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TCP send

P: n/a
Hi all,
I am writing an application that sends and receives large amount of
data to and from a server. I want to encode each packet similar to a
struct such that, each message has a 4 bit code (determining how it
should be parsed on the other end) as well as other info such as name,
uid, x and y positions. Here is a example of the structure:

typedef struct {
unsigned int msg:4;
unsigned int uidEmp;
char nameEmp[20];
char dataEmp[50];
}myPacket;

As you can see, my packet has various types of data types. I can
convert them all to char and then send it in a buffer form like

send(sd2,buf,strlen(buf),0);

But I think that would take way too much storage room. For instance my
msg variable of 4 bits will become a byte and same with other fields.
The reason why I am worried about the size of the packet is that,
there will be a blast of 100 packets of these types of data at once
and this may result in a major bottleneck. Is there any way to
minimize the size?

Mar 25 '07 #1
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2 Replies


P: n/a
Jack wrote:
Hi all,
I am writing an application that sends and receives large amount of
data to and from a server. I want to encode each packet similar to a
struct such that, each message has a 4 bit code (determining how it
should be parsed on the other end) as well as other info such as name,
uid, x and y positions. Here is a example of the structure:

typedef struct {
unsigned int msg:4;
unsigned int uidEmp;
char nameEmp[20];
char dataEmp[50];
}myPacket;

As you can see, my packet has various types of data types. I can
convert them all to char and then send it in a buffer form like

send(sd2,buf,strlen(buf),0);
I think that won't work -- strlen will stop at the first
\0, which may appear inside the int variables, and if not,
then definitely at the end of nameEmp[]. You'd better
use sizeof for that one.
But I think that would take way too much storage room. For instance my
msg variable of 4 bits will become a byte and same with other fields.
The reason why I am worried about the size of the packet is that,
there will be a blast of 100 packets of these types of data at once
and this may result in a major bottleneck. Is there any way to
minimize the size?
Sounds like premature optimization. You'll lose 4 bits in
seventy-something bytes, that's less than 1%. Why bother?

HTH,
- J.
Mar 25 '07 #2

P: n/a
"Jack" <ac*******@hotmail.comwrote in message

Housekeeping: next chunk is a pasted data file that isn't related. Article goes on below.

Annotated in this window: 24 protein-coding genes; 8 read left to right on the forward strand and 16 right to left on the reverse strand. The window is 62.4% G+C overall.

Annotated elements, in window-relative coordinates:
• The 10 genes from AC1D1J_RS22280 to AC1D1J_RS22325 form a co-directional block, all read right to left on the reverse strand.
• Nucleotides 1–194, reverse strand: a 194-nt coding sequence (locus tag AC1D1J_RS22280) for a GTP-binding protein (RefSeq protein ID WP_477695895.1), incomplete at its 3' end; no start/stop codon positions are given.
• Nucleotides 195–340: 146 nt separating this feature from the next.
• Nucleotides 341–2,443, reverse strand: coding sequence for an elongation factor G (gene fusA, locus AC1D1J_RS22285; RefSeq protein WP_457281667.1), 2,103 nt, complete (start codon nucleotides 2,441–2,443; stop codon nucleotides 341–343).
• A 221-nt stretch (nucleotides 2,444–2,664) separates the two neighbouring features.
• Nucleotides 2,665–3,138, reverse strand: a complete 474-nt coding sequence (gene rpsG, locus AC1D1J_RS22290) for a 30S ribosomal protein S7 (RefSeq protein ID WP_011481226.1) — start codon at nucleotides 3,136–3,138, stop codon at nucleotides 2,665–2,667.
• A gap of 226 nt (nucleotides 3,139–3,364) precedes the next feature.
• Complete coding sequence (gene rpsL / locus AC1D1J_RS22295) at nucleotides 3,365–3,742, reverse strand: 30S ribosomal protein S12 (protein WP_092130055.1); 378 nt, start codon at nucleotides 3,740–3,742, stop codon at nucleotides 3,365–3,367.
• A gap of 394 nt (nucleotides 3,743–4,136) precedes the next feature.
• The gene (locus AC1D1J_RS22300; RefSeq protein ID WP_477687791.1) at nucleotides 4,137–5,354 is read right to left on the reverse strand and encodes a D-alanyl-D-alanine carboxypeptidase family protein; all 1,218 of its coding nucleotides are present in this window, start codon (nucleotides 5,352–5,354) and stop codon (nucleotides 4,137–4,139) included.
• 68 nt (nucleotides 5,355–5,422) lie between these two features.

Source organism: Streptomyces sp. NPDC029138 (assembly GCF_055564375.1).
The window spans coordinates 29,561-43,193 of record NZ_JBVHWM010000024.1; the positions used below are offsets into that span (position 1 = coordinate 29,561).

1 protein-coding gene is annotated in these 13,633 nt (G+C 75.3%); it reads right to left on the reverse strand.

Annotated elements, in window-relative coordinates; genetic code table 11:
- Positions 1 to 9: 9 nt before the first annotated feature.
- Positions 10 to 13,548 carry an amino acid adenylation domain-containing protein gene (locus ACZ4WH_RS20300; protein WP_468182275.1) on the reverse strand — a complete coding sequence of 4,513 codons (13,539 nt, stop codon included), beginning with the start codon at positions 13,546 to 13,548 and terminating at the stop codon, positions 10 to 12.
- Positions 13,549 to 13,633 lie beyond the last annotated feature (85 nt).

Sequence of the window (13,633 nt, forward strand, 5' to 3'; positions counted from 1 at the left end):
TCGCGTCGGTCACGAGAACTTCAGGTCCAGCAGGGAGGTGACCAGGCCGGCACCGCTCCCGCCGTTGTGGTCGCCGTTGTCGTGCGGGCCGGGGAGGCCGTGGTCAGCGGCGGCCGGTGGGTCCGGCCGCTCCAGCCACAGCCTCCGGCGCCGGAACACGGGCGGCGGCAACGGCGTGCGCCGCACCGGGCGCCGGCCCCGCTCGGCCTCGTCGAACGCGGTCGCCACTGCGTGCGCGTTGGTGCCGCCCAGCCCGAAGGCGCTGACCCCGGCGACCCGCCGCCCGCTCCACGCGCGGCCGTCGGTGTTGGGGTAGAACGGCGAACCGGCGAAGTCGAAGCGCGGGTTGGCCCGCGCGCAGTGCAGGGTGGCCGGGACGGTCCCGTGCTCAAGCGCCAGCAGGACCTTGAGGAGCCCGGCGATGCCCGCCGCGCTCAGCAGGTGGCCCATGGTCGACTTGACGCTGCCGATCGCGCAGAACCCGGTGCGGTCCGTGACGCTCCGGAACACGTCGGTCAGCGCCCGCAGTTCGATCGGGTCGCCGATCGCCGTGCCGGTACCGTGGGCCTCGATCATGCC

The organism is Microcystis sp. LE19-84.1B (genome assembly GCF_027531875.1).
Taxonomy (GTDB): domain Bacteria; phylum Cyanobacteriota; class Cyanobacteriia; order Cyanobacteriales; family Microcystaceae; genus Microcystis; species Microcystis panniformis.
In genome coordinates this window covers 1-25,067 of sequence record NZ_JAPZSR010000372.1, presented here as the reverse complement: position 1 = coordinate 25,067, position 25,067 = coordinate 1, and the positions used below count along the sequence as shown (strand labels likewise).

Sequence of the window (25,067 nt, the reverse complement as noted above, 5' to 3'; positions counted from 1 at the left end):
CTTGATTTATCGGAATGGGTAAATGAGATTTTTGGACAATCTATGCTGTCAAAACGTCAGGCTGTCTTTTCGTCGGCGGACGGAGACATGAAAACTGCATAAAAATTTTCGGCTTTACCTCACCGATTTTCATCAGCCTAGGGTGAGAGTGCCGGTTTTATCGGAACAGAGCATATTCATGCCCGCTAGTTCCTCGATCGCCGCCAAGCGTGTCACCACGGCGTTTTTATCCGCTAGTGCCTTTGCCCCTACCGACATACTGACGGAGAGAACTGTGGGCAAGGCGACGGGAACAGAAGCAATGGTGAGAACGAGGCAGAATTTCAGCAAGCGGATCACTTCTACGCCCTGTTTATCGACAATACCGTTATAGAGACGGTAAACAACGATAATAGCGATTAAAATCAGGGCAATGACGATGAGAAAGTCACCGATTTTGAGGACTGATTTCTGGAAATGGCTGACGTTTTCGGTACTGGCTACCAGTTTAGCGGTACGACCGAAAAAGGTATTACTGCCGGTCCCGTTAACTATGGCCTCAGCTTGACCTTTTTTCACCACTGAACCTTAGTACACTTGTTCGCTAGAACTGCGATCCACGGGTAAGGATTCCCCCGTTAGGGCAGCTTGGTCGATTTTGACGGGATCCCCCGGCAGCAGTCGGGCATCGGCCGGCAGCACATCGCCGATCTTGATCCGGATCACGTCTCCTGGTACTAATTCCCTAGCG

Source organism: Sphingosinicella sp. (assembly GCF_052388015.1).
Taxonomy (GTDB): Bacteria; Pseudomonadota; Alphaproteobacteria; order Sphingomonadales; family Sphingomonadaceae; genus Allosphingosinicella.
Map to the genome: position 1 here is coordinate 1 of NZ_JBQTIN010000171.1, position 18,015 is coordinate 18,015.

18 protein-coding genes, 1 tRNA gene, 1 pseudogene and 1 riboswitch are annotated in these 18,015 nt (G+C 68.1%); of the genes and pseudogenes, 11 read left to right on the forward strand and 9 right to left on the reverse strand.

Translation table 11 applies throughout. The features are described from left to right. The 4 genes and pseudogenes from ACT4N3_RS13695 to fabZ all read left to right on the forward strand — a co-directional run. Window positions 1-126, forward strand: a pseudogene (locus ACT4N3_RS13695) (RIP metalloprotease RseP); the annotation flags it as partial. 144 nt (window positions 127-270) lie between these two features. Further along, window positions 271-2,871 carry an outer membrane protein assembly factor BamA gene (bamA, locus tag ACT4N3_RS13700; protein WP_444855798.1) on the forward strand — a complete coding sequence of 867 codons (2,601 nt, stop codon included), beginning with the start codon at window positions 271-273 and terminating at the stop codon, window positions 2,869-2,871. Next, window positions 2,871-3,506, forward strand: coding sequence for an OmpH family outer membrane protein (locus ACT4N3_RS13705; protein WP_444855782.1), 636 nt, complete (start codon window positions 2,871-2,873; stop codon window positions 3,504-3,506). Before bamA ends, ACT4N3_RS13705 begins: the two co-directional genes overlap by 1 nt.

news:11**********************@l75g2000hse.googlegr oups.com...
Hi all,
I am writing an application that sends and receives large amount of
data to and from a server. I want to encode each packet similar to a
struct such that, each message has a 4 bit code (determining how it
should be parsed on the other end) as well as other info such as name,
uid, x and y positions. Here is a example of the structure:

typedef struct {
unsigned int msg:4;
unsigned int uidEmp;
char nameEmp[20];
char dataEmp[50];
}myPacket;

As you can see, my packet has various types of data types. I can
convert them all to char and then send it in a buffer form like

send(sd2,buf,strlen(buf),0);

But I think that would take way too much storage room. For instance my
msg variable of 4 bits will become a byte and same with other fields.
The reason why I am worried about the size of the packet is that,
there will be a blast of 100 packets of these types of data at once
and this may result in a major bottleneck. Is there any way to
minimize the size?
If it is a pod structure you need to send, then go ahead and send the pod
structure. Your data is fairly compact, on a 32 bit system I don't believe
there are any padding bytes except at the end, where there would be 2 bytes
(your milage may vary depending on os, system, etc...).

Now, as for sending 4 bits instead of 8, there is no way to send half a
byte, you send a byte or not. If you had 2 4 bit fields you could store
them in the same byte but why worry about an extra byte? sizeof myPacket on
my system would be 80 bytes (78 bytes of data, 2 padding bytes). So even if
you only had 77 bytes of data, it would still be 80.

100 x 80 = 8000. That's going to be 6 packets with an MTU of 1500 (largest
allowed by ethernet and a common value). I don't see you saving anything.
I would just go ahead and make sure your structures are defined to not have
any needless padding and use sizeof.
Mar 25 '07 #3

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